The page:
When the novel opens Astrid is a seventeen-year-old high school senior. She does not have the best relationship with her parents. Her family is rather dysfunctional. Her father is getting stoned in the garage and her mother is taking her underage sister out for mother-daughter nights that involve drinking. Astrid’s mother is also very critical and judgemental when it comes to Astrid.

The town of Unity Valley is presented as being a small-minded and conservative town that is fueled by rumour and gossip.

Astrid’s best friends are Kristina and Justin, who are the high school’s power couple; most likely to be crowned Homecoming King and Queen. Except their relationship is a cover. Kristina is secretly dating Donna and Justin is dating Chad.

Astrid is also in a secret relationship. She is dating Dee, a co-worker at her part-time catering job. Despite knowing that her two friends are gay she is not ready to share her secret. She is also not comfortable with the label of gay. Astrid likes Dee but is reluctant to define herself as gay – yes she likes a girl but she cannot rule out dating a guy.

As Astrid feels she does not have the support of her family and friends she spends much of her spare time lying on the picnic table in her backyard. She looks up into the sky sending her love and thoughts to passengers flying aboard airplanes above.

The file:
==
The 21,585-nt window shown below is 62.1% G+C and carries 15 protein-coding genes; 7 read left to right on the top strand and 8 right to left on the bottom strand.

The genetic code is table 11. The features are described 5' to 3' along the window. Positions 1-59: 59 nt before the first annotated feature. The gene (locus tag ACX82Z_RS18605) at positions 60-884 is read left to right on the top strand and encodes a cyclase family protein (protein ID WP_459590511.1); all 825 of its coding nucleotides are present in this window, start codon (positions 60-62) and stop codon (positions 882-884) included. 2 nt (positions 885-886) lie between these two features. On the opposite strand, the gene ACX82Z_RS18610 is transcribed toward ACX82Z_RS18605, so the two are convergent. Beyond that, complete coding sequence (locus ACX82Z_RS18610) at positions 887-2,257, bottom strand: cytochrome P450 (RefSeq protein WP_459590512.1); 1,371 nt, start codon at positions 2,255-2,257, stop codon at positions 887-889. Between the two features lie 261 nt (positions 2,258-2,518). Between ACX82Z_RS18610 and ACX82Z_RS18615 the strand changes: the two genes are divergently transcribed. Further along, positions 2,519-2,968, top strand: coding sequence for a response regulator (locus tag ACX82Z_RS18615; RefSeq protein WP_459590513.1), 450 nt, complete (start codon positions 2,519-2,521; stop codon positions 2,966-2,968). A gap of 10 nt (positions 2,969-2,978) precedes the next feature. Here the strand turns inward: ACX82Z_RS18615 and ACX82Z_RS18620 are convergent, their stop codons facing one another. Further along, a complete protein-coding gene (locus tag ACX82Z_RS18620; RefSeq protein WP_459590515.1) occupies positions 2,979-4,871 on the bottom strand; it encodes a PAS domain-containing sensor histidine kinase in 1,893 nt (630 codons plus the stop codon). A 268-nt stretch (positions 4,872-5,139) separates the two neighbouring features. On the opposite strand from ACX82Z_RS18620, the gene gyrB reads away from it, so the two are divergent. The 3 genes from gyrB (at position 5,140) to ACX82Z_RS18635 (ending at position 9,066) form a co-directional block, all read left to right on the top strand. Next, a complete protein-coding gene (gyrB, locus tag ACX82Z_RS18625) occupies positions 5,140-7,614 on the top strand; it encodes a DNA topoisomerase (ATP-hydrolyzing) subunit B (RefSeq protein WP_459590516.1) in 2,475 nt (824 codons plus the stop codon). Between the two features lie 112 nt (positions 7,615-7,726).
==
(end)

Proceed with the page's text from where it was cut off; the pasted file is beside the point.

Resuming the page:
The novel cleverly juxtaposes Astrid’s first-person narrative with short scenes about love and relationships from a passenger aboard the plane. These short scenes are stand-alone and in each scene we are introduced to a new character.

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King also weaves philosophy throughout the narrative, such as the teachings of Plato, Socrates, and Zeno. Astrid even renames Socrates Frank and communicates with him (sort of an imaginary philosophical friend).

Ask the Passengers is a coming-of-age, coming-out story about love and discovering one’s self.

Links:

A.S. King Official Website

A.S. King on Twitter

A.S. King on Facebook

A.S. King on Instagram

 

Source: I borrowed this book from my public library.